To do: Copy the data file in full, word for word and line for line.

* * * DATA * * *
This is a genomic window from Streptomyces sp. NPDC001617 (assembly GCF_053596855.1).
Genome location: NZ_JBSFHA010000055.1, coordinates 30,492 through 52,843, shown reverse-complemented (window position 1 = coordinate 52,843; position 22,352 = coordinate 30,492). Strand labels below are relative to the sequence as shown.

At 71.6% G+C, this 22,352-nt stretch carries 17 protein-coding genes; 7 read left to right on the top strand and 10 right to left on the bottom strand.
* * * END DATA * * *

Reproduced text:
This is a genomic window from Streptomyces sp. NPDC001617 (assembly GCF_053596855.1).
Genome location: NZ_JBSFHA010000055.1, coordinates 30,492 through 52,843, shown reverse-complemented (window position 1 = coordinate 52,843; position 22,352 = coordinate 30,492). Strand labels below are relative to the sequence as shown.

At 71.6% G+C, this 22,352-nt stretch carries 17 protein-coding genes; 7 read left to right on the top strand and 10 right to left on the bottom strand.